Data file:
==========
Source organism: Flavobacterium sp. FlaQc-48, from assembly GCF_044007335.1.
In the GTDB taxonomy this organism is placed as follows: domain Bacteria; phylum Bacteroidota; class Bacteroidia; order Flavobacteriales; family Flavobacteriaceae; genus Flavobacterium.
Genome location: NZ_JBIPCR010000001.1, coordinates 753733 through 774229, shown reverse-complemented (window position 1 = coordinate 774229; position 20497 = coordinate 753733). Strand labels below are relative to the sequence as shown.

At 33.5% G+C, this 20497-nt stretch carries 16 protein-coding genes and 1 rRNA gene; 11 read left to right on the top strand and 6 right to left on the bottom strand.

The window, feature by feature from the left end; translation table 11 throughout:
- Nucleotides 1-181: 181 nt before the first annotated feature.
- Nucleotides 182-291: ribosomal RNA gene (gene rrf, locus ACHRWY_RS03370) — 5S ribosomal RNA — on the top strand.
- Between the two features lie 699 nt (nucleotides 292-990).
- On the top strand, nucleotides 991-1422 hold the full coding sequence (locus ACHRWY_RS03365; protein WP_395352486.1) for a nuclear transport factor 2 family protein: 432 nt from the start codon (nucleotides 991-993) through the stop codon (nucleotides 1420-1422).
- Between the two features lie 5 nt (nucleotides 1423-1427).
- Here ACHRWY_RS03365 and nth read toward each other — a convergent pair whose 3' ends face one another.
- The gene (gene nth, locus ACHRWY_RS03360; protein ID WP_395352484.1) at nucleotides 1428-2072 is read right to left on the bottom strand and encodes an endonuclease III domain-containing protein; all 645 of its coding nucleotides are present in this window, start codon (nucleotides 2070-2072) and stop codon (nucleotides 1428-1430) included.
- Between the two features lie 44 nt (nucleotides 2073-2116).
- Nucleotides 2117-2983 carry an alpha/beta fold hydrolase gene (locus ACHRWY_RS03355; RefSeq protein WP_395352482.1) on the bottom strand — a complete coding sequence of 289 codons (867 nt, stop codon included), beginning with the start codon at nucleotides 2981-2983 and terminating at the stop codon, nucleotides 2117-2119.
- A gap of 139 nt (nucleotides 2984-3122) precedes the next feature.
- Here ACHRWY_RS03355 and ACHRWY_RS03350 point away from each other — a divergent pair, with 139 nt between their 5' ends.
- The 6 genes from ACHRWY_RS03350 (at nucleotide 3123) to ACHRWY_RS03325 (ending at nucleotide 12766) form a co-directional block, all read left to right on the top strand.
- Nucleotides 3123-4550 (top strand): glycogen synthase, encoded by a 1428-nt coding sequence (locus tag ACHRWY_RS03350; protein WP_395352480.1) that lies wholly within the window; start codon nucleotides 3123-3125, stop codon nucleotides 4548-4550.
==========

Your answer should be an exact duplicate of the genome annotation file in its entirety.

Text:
Source organism: Flavobacterium sp. FlaQc-48, from assembly GCF_044007335.1.
In the GTDB taxonomy this organism is placed as follows: domain Bacteria; phylum Bacteroidota; class Bacteroidia; order Flavobacteriales; family Flavobacteriaceae; genus Flavobacterium.
Genome location: NZ_JBIPCR010000001.1, coordinates 753733 through 774229, shown reverse-complemented (window position 1 = coordinate 774229; position 20497 = coordinate 753733). Strand labels below are relative to the sequence as shown.

At 33.5% G+C, this 20497-nt stretch carries 16 protein-coding genes and 1 rRNA gene; 11 read left to right on the top strand and 6 right to left on the bottom strand.

The window, feature by feature from the left end; translation table 11 throughout:
- Nucleotides 1-181: 181 nt before the first annotated feature.
- Nucleotides 182-291: ribosomal RNA gene (gene rrf, locus ACHRWY_RS03370) — 5S ribosomal RNA — on the top strand.
- Between the two features lie 699 nt (nucleotides 292-990).
- On the top strand, nucleotides 991-1422 hold the full coding sequence (locus ACHRWY_RS03365; protein WP_395352486.1) for a nuclear transport factor 2 family protein: 432 nt from the start codon (nucleotides 991-993) through the stop codon (nucleotides 1420-1422).
- Between the two features lie 5 nt (nucleotides 1423-1427).
- Here ACHRWY_RS03365 and nth read toward each other — a convergent pair whose 3' ends face one another.
- The gene (gene nth, locus ACHRWY_RS03360; protein ID WP_395352484.1) at nucleotides 1428-2072 is read right to left on the bottom strand and encodes an endonuclease III domain-containing protein; all 645 of its coding nucleotides are present in this window, start codon (nucleotides 2070-2072) and stop codon (nucleotides 1428-1430) included.
- Between the two features lie 44 nt (nucleotides 2073-2116).
- Nucleotides 2117-2983 carry an alpha/beta fold hydrolase gene (locus ACHRWY_RS03355; RefSeq protein WP_395352482.1) on the bottom strand — a complete coding sequence of 289 codons (867 nt, stop codon included), beginning with the start codon at nucleotides 2981-2983 and terminating at the stop codon, nucleotides 2117-2119.
- A gap of 139 nt (nucleotides 2984-3122) precedes the next feature.
- Here ACHRWY_RS03355 and ACHRWY_RS03350 point away from each other — a divergent pair, with 139 nt between their 5' ends.
- The 6 genes from ACHRWY_RS03350 (at nucleotide 3123) to ACHRWY_RS03325 (ending at nucleotide 12766) form a co-directional block, all read left to right on the top strand.
- Nucleotides 3123-4550 (top strand): glycogen synthase, encoded by a 1428-nt coding sequence (locus tag ACHRWY_RS03350; protein WP_395352480.1) that lies wholly within the window; start codon nucleotides 3123-3125, stop codon nucleotides 4548-4550.